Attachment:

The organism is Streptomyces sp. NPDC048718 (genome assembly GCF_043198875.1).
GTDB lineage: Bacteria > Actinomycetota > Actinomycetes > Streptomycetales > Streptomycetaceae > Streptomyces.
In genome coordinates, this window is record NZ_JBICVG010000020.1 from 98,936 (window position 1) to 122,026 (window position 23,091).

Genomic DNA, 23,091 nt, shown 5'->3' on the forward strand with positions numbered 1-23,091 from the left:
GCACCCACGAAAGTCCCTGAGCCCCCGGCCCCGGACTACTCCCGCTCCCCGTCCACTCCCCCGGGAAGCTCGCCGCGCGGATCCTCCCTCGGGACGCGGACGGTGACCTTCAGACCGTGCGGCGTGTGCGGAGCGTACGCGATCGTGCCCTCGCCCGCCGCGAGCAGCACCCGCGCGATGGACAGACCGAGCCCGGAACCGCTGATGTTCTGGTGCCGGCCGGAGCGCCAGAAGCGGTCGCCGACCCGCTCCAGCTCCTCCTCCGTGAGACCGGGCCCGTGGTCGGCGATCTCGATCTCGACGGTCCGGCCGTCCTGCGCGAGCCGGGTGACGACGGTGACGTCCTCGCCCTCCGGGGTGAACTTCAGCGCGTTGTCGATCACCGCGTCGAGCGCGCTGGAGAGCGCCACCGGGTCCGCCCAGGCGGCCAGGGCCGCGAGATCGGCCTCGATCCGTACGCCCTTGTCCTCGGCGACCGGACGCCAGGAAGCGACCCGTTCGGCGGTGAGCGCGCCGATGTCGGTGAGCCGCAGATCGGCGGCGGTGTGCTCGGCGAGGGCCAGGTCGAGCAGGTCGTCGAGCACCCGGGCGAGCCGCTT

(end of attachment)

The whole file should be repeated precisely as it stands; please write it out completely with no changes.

The organism is Streptomyces sp. NPDC048718 (genome assembly GCF_043198875.1).
GTDB lineage: Bacteria > Actinomycetota > Actinomycetes > Streptomycetales > Streptomycetaceae > Streptomyces.
In genome coordinates, this window is record NZ_JBICVG010000020.1 from 98,936 (window position 1) to 122,026 (window position 23,091).

Genomic DNA, 23,091 nt, shown 5'->3' on the forward strand with positions numbered 1-23,091 from the left:
GCACCCACGAAAGTCCCTGAGCCCCCGGCCCCGGACTACTCCCGCTCCCCGTCCACTCCCCCGGGAAGCTCGCCGCGCGGATCCTCCCTCGGGACGCGGACGGTGACCTTCAGACCGTGCGGCGTGTGCGGAGCGTACGCGATCGTGCCCTCGCCCGCCGCGAGCAGCACCCGCGCGATGGACAGACCGAGCCCGGAACCGCTGATGTTCTGGTGCCGGCCGGAGCGCCAGAAGCGGTCGCCGACCCGCTCCAGCTCCTCCTCCGTGAGACCGGGCCCGTGGTCGGCGATCTCGATCTCGACGGTCCGGCCGTCCTGCGCGAGCCGGGTGACGACGGTGACGTCCTCGCCCTCCGGGGTGAACTTCAGCGCGTTGTCGATCACCGCGTCGAGCGCGCTGGAGAGCGCCACCGGGTCCGCCCAGGCGGCCAGGGCCGCGAGATCGGCCTCGATCCGTACGCCCTTGTCCTCGGCGACCGGACGCCAGGAAGCGACCCGTTCGGCGGTGAGCGCGCCGATGTCGGTGAGCCGCAGATCGGCGGCGGTGTGCTCGGCGAGGGCCAGGTCGAGCAGGTCGTCGAGCACCCGGGCGAGCCGCTT